As you can see, these purses are a bit rubbish. If you’re smart about it, you’ll put a side bet on yourself to earn a bit of extra cash. Talk to your trainer beforehand and give him some money to place the bet. If the bookie accepts the bet before the start of the first round, your trainer can put it on then. If the bookie thinks you’re the favourite then he won’t accept the bet, and he’ll wait until the fight starts to see what you’re like. If he thinks he’ll make his money back (i.e. he thinks you are going to lose) then he’ll take the bet.

If you’ve got a bit of fight experience then you can play with the bookies a little bit; fight the first round like a total idiot to make the bookie think you you’re going to lose the fight, get your trainer to place the bet, and then bang your opponent out in the second round. Simples.

My Favourite bookie at Bangla Stadium in Phuket

My Favourite bookie at Bangla Stadium in Phuket

I’ve placed side bets on myself a couple of times; I won the first time I did it and lost the second. I’m not talking huge amounts of money, just a couple of thousand baht, but that 2,000 baht gives you extra time to recover from your fight as you won’t need to fight again so soon.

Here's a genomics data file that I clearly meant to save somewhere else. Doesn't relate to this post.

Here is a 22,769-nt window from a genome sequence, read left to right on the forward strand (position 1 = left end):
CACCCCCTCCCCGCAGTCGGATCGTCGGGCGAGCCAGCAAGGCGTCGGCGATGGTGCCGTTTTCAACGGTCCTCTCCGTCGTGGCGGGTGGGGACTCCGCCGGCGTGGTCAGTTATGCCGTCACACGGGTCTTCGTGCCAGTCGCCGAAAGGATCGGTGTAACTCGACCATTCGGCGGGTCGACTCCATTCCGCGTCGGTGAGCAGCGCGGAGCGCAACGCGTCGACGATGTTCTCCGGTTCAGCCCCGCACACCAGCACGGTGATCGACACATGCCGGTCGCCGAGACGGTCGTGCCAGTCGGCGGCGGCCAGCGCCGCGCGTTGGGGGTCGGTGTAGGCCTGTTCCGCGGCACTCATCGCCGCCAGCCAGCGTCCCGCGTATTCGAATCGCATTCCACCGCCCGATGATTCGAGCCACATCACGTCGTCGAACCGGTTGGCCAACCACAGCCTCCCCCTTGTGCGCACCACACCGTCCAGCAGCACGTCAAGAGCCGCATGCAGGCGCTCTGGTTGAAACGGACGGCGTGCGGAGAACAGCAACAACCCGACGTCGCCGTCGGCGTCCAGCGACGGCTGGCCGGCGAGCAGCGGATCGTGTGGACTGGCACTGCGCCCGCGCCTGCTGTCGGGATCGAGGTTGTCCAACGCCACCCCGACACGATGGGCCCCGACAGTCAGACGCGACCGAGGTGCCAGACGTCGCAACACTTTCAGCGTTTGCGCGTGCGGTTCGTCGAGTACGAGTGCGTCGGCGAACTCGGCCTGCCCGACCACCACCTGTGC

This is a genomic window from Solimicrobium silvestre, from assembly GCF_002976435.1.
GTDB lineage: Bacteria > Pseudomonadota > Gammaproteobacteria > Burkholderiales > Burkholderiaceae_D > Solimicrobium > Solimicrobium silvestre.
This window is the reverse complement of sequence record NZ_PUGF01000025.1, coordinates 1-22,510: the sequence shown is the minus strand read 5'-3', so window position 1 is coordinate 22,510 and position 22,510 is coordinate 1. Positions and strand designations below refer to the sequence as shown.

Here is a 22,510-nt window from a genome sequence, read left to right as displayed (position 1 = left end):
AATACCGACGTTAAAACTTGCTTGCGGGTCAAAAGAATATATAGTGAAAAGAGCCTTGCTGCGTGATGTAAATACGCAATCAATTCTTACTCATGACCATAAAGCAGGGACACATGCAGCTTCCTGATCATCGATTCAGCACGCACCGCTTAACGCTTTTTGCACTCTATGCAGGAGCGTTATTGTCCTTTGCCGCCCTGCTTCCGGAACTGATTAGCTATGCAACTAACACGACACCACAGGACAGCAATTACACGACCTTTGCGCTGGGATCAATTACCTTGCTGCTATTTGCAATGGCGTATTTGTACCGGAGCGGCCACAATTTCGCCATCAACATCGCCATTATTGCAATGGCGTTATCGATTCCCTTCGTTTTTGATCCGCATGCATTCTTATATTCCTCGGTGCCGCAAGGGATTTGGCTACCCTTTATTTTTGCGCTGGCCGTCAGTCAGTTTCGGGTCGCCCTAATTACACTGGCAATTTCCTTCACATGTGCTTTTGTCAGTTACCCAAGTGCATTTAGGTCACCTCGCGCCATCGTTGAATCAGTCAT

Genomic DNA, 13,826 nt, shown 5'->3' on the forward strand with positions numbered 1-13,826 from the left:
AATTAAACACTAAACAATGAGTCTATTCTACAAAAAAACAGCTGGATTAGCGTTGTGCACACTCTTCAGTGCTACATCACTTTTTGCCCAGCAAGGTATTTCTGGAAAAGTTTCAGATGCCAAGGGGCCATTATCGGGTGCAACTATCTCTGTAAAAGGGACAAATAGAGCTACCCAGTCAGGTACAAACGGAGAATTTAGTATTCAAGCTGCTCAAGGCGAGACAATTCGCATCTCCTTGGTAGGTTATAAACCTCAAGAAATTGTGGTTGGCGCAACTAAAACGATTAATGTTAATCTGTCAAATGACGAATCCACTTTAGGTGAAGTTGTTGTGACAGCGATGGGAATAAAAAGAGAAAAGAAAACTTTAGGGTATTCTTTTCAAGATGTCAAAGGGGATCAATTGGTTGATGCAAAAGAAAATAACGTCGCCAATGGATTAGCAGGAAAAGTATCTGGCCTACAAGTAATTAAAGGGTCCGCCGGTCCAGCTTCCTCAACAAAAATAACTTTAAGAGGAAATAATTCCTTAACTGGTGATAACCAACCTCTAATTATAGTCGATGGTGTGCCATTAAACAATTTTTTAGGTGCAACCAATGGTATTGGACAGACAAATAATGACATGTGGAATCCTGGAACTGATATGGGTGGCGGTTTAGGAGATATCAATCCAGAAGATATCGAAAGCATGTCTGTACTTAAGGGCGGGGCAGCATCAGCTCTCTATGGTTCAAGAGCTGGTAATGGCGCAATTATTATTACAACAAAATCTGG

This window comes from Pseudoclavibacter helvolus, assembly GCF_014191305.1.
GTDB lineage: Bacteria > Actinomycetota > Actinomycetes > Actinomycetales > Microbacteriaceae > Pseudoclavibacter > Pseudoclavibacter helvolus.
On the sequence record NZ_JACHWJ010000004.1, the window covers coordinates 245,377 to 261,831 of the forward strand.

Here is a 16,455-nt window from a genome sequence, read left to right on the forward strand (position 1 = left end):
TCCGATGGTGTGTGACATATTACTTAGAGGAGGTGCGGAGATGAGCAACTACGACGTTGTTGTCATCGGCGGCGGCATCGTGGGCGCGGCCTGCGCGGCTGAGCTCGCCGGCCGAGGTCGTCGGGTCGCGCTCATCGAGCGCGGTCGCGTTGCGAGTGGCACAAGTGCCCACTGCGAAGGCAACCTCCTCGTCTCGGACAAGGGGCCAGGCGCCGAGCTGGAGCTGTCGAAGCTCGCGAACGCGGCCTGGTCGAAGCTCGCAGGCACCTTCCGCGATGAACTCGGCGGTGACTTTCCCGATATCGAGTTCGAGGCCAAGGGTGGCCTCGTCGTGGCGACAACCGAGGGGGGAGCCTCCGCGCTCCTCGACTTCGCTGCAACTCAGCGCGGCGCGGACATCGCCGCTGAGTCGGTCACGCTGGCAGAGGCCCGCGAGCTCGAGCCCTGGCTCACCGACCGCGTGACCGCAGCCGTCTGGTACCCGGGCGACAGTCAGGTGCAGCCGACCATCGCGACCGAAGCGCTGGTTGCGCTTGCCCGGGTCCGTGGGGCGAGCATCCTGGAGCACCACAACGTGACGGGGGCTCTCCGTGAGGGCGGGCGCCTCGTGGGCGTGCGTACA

Fighting on the big shows in Thailand and Asia is a different kettle of fish. There’s big money to be made if you’re good enough to get the fights, and more importantly, you know the people to get you the fights in the first place.

You’re looking at earning at least $1,000 (US) for a muay Thai fight on a big show in Thailand or Asia. Other countries in Asia such as China and Japan generally pay better than Thailand, but in any case, you’re looking at $1000-$2000 on average. This figure can rise to any amount; if you’re good enough to fight on the big shows and you’re a fighter in demand then you’ll get considerably more.

Ideally, you’d want to live and train in Thailand where it’s inexpensive, and fight abroad to make $$$. Everyone progresses differently, but I earned $60 for my first fight in Thailand, by fight #17 I broke the $1,000 barrier, and five fights later I broke the $5,000 barrier. So it just goes to show that it is possible to become a professional fighter in Thailand and live off your earnings.

Some people reading this may say “Oh, I don’t care about money, I do it for the love of the sport”. Well, when you’re earning a living from fighting and it’s your full time job, you WILL care about money. Trust me. And for those who love to fight, this is the best job in the world.

About Aaron Jahn

Aaron is an active muay Thai fighter and coach from the UK. He holds a BSc (hons) degree in Strength & Conditioning and is currently studying a Sports Therapy Master's degree in Leeds, UK. Aaron has fought over 20 times in Thailand and has spent years training at different muay Thai camps all over the country.